bih.button.backtotop.text
BROWSE BY TEST NAME
%
1
2
3
5
A
B
C
D
E
F
G
H
I
J
K
L
M
N
O
P
Q
R
S
T
U
V
W
X
Y
Z
Clear
 
Test Code:
CORTR

Order Name:
Cortisol

 
Useful For:
  1. Determination of cortisol in human serum.
  2. Use as an aid in the diagnosis and treatment of adrenal disorders.
 
Methodology:
Chemiluminescent Microparticle Immuno Assay (CMIA)
 
 
 
Test Code:
CORTR

Order Name:
Cortisol

 
Collection Specimen Or Container:
Blood/ Plain Blood (Red Top) 6 mL, 1 tube
 
Specimen Testing Type:
Serum, minimum volume 1 mL
 
Sub Mission Container:
Plastic vial
 
Rejection Criteria:
Hemolysis: 4+ reject
 
Specimen Stabillity:
Specimen Type Temperature Time
Serum (keep in original tube) Refrigerated, 2oC to 8oC 8 hours
Serum Refrigerated, 2oC to 8oC 14 days
Frozen, -20oC 1 month
 
 
 
Test Code:
CORTR

Order Name:
Cortisol

 
Method detail:
Chemiluminescent Microparticle Immuno Assay (CMIA)
 
Schedule:
Tested daily (24 hours)
 
Turnaround Time:
Specimen collected to reported within 2:00 hours (120 mins)
 
 
Performing Location:
Immunology, Laboratory Department Tel. 13227
 
Specimen Retention Time:
5 days
 
 
 
Test Code:
CORTR

Order Name:
Cortisol

 
 
Clinical Information:
Cortisol is the major glucocorticoid hormone secreted by the adrenal cortex. Its physiological functions include regulation of carbohydrate metabolism and electrolyte and water distribution. Cortisol also has immunosuppressive and anti-inflammatory activity. In normal individuals, cortisol levels are regulated through a negative feedback loop in which the adrenal cortex responds to increased adrenocorticotropic hormone (ACTH) levels by increasing cortisol secretion, and the pituitary responds to elevated cortisol levels by down-regulation of ACTH production. Plasma cortisol levels are highest in the morning, and concentrations decrease by about half toward evening. Pregnancy or estrogen treatment markedly elevates cortisol levels. Other stimuli such as severe stress may also lead to increased cortisol production.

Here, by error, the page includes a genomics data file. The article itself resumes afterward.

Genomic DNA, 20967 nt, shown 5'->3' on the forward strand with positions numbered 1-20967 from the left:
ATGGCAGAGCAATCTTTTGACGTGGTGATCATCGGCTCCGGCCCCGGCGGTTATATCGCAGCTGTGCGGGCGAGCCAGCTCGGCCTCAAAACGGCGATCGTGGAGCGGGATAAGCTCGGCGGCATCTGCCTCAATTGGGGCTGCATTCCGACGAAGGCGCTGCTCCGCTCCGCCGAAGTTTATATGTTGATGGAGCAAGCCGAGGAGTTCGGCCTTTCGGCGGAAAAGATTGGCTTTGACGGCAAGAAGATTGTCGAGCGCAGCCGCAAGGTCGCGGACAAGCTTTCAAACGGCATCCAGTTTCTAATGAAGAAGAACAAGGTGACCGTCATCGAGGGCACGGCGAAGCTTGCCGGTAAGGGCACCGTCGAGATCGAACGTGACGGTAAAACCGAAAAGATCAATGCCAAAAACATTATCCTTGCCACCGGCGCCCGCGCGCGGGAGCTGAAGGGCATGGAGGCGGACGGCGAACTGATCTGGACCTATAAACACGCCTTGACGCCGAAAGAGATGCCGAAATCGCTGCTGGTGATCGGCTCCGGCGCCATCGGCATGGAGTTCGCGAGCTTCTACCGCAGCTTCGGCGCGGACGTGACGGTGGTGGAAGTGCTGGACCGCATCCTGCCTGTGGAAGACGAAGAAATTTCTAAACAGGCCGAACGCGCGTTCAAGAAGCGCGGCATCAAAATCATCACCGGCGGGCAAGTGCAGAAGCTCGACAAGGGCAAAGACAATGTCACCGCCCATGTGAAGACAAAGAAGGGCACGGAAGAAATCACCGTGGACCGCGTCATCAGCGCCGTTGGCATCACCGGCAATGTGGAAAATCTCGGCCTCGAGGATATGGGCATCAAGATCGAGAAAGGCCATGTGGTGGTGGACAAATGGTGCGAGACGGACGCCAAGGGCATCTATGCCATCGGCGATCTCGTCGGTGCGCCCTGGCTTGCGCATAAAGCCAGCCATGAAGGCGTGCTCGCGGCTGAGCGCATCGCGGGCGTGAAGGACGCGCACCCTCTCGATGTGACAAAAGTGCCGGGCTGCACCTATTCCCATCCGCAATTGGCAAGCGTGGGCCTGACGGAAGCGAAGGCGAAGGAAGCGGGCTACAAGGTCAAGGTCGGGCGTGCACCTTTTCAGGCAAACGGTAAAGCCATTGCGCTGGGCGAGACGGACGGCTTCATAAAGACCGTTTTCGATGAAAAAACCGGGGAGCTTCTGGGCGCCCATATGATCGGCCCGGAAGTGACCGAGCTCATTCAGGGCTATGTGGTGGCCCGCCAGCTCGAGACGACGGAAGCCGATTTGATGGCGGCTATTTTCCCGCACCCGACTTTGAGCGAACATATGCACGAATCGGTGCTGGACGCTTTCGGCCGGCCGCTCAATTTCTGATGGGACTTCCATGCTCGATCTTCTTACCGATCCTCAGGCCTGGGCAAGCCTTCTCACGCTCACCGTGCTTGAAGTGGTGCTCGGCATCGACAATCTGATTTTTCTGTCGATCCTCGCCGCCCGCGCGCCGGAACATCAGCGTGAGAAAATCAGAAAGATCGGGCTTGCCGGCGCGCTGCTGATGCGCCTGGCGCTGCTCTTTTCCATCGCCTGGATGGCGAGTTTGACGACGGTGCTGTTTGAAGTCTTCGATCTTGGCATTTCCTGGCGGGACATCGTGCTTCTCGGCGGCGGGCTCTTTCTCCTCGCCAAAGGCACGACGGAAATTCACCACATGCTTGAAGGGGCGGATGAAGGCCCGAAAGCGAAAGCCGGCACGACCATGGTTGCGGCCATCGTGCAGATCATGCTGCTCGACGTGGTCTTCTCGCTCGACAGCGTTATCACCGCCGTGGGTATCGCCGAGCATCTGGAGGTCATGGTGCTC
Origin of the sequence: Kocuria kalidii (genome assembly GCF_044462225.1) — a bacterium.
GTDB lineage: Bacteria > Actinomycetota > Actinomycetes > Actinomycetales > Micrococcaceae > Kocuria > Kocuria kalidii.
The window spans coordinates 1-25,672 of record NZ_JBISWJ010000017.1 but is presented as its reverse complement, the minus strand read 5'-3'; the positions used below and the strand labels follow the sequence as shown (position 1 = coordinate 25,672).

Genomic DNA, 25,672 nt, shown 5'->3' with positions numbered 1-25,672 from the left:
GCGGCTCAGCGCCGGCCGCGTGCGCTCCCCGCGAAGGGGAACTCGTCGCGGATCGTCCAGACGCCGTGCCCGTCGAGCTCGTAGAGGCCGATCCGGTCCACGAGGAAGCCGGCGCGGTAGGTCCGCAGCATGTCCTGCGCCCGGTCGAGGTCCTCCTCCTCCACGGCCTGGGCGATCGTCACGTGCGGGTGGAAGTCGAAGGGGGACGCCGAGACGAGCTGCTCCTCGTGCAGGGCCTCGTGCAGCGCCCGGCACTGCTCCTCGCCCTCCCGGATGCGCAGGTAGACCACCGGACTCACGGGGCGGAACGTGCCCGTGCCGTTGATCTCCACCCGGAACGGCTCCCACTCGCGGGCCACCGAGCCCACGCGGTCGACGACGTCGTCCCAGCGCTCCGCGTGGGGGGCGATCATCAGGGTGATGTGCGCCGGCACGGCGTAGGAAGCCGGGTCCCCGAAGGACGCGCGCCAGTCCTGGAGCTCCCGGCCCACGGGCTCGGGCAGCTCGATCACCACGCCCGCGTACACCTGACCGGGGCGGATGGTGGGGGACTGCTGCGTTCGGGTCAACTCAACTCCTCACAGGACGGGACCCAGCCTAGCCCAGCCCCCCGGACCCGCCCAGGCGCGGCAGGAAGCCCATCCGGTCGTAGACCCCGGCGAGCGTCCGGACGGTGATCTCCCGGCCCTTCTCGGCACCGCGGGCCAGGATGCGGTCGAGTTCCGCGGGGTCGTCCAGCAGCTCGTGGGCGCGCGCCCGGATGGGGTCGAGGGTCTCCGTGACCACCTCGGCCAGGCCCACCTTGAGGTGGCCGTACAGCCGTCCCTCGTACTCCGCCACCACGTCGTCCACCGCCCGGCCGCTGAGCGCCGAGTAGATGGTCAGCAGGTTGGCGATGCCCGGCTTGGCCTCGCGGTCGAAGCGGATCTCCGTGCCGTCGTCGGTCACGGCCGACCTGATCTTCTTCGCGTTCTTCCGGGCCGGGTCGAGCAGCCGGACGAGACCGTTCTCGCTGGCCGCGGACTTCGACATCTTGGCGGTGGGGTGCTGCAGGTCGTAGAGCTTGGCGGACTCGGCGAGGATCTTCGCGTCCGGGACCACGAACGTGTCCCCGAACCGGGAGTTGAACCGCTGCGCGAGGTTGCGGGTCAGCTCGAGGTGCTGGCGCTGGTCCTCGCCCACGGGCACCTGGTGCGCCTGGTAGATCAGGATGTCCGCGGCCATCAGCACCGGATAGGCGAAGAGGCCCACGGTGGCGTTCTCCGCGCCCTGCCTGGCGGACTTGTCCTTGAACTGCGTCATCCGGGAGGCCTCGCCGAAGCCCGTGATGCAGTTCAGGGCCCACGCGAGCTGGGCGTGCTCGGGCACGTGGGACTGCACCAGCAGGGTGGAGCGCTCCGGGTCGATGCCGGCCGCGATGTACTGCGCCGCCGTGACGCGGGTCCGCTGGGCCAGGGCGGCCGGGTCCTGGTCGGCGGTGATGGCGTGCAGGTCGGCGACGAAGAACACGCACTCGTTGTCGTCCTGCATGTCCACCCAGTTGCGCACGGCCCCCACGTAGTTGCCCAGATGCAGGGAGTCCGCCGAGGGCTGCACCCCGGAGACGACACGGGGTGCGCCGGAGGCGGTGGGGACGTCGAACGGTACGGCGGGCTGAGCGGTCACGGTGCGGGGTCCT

Cortisol measurements are used as a direct monitor of adrenal status and an indirect measure of pituitary hyper or hypofunction. Elevated cortisol levels are associated with adrenal tumors, pituitary tumors or
ectopic ACTH-producing tumors. Subnormal cortisol concentrations may indicate generalized adrenal hypofunction or a defect in the metabolic pathway for cortisol biosynthesis. The majority of cortisol in plasma is
bound to proteins and approximately 1% is excreted unchanged into the urine. Urinary cortisol is generally thought to reflect the level of unbound (free) plasma cortisol, which is biologically active. In cases of cortisol
overproduction, cortisol-binding globulin becomes saturated, such that unbound plasma cortisol increases disproportionately, as does urinary excretion. The measurement of urinary cortisol is a sensitive means of determining adrenocortical hyperfunction such as Cushing’s syndrome.

Urinary cortisol from 24-hour collections represent integration over a full day and are not affected by the diurnal variation evident in plasma cortisol levels. Cortisol measurements are often performed in conjunction with certain “challenge” tests designed to measure whether regulation of the hypothalamic-pituitary-adrenal axis is intact. These include the dexamethasone suppression test (DST), ACTH stimulation test and insulin tolerance test. Such challenge tests aid in the differential diagnosis of Cushing’s syndrome (cortisol overproduction) and the assessment of Addison’s disease (cortisol underproduction).
 
Reference Value:
Cortisol
Time Reference value Unit
Before 10 a.m. 3.7 - 19.4 µg/dL
After 5 p.m. 2.9 - 17.3 µg/dL
 
Clinical Reference:
Manufacturer’s Reagent package insert Architect  Cortisol, November 2015, Abbott Laboratories, Abbott Park, IL 60064, USA.